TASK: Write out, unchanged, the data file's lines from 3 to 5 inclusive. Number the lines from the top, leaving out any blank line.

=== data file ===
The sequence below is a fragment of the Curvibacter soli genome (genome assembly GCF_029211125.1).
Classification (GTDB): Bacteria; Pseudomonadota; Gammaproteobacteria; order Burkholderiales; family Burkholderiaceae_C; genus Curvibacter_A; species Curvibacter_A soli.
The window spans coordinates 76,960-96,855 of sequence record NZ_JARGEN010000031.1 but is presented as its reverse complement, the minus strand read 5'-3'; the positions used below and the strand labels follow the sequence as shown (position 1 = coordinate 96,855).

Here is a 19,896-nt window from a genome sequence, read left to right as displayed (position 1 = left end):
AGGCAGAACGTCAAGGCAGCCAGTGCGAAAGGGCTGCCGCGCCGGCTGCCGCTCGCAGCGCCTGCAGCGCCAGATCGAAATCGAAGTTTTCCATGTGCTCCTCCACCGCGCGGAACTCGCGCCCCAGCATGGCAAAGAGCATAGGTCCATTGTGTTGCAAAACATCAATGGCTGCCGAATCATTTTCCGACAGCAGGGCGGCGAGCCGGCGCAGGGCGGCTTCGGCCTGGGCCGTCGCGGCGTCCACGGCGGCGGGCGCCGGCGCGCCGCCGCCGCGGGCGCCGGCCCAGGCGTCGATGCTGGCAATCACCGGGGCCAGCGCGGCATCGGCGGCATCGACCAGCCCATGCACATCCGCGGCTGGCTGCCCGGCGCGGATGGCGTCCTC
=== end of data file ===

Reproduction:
The window spans coordinates 76,960-96,855 of sequence record NZ_JARGEN010000031.1 but is presented as its reverse complement, the minus strand read 5'-3'; the positions used below and the strand labels follow the sequence as shown (position 1 = coordinate 96,855).

Here is a 19,896-nt window from a genome sequence, read left to right as displayed (position 1 = left end):
AGGCAGAACGTCAAGGCAGCCAGTGCGAAAGGGCTGCCGCGCCGGCTGCCGCTCGCAGCGCCTGCAGCGCCAGATCGAAATCGAAGTTTTCCATGTGCTCCTCCACCGCGCGGAACTCGCGCCCCAGCATGGCAAAGAGCATAGGTCCATTGTGTTGCAAAACATCAATGGCTGCCGAATCATTTTCCGACAGCAGGGCGGCGAGCCGGCGCAGGGCGGCTTCGGCCTGGGCCGTCGCGGCGTCCACGGCGGCGGGCGCCGGCGCGCCGCCGCCGCGGGCGCCGGCCCAGGCGTCGATGCTGGCAATCACCGGGGCCAGCGCGGCATCGGCGGCATCGACCAGCCCATGCACATCCGCGGCTGGCTGCCCGGCGCGGATGGCGTCCTC